STATUS IN THE WILD: Least Concern
RANGE: South America
PHYSICAL FEATURES AND CHARACTERISTICS
Black howler monkeys are one of the few primate species that have sexual dimorphism, which means that the males and females have different coat colors. The males have a black coat, while the females are blonde. Juveniles of both genders will also appear blonde until they reach sexual maturity. These primates have a prehensile tail that has no hair on the bottom side; this helps them grasp onto branches during locomotion. They have five fingers and five toes, which also help when climbing. They typically weigh between fifteen and twenty-two pounds and are around two to three feet in height. The males are usually taller and heavier than the females.
Their upper molars have sharp, shearing crests that are used to grind leaves. Howler monkeys, like all monkeys from the Americas, have nostrils that are far apart and sideways-facing, whereas African monkeys have nostrils that are close together and point in the same direction. Their hyoid bone (Adam’s apple) is enlarged, which restricts some of their arm movement and makes them rely even more on their tail for locomotion.
They are named after their vocalizations and can be heard most often around sunrise. The “dawn chorus” sounds more like roaring than howling and announces the howler’s position to other howlers. This call can be heard up to three miles away. The males have large throats that are specialized, with shell-like vocal chambers that allow their call to be heard far away.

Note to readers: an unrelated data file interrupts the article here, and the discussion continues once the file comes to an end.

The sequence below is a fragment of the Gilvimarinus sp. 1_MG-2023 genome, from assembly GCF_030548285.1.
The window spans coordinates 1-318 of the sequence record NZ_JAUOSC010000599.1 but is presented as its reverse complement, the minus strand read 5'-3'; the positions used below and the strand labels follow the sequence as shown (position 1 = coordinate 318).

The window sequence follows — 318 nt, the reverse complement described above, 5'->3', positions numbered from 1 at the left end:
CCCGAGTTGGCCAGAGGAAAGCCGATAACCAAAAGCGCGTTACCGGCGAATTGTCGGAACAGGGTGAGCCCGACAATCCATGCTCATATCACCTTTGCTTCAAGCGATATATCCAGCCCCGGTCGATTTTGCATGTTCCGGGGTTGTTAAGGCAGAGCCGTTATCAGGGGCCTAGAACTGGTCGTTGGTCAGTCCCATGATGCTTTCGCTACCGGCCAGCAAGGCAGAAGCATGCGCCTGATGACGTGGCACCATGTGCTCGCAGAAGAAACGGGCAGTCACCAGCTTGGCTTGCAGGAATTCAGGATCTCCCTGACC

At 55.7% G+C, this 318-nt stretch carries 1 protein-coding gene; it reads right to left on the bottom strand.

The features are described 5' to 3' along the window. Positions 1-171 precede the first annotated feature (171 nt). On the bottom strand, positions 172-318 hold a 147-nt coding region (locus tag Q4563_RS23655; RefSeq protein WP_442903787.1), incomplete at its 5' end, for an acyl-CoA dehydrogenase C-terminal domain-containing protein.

LIFESTYLE AND REPRODUCTION
Male members of the group wake each morning at dawn with a “chorus” that is answered by other males. Since the howlers do not have exclusive territory and share parts of their range with others, this morning call helps them defend, define, and clarify the group’s home range. The weaker troops can identify the strong troops and avoid those areas while looking for food. These troops are usually between ten to twenty monkeys, with more females than males. When two different howler groups meet, they use a lot of energy in howling, leaping, running, and fighting. In order to not waste too much energy, the males spend a lot of time howling to defend their range.
Howlers spend a lot of their day resting. Because they can only extract limited calories from their food, they have to be very cautious about how much energy they use. They do not like to jump from tree to tree and prefer to always have a hand, tail, or foot holding onto a tree as they reach to the next tree. They have been seen linking together hand-to-tail with multiple monkeys in order to make a bridge for the young howler monkeys to cross. Males handle all the disputes and defend the group from various predators. This allows the female to spend more time and energy on reproduction and caring for the young.
Females typically give birth every other year, resulting in one offspring after a one hundred eighty day gestation period. The young will reach sexual maturity around eighteen months of age. Tongue flicking is a ritualized display of sexual solicitation. Their tongue is pink with black bordering, which makes it easy to spot.
Black howler monkeys can be found in southern Brazil, Paraguay, eastern Bolivia, and northern Argentina. Since they do not have to travel far to find leaves, they stay in a small home range for most of their life.
Howler monkeys spend almost all of their time in trees. They can be found in primary, arid deciduous, and broadleaf forests.
These primates are herbivores, mainly consuming tree vines, leaves, flowers, and tropical forest fruits. Howlers mainly eat leaves and greens, and spend little time eating the flowers and fruit since they are less abundant. When available, they will sometimes eat the eggs from birds’ nests. They get all their liquid they need from their fruits and plants; therefore, they are seen drinking little water.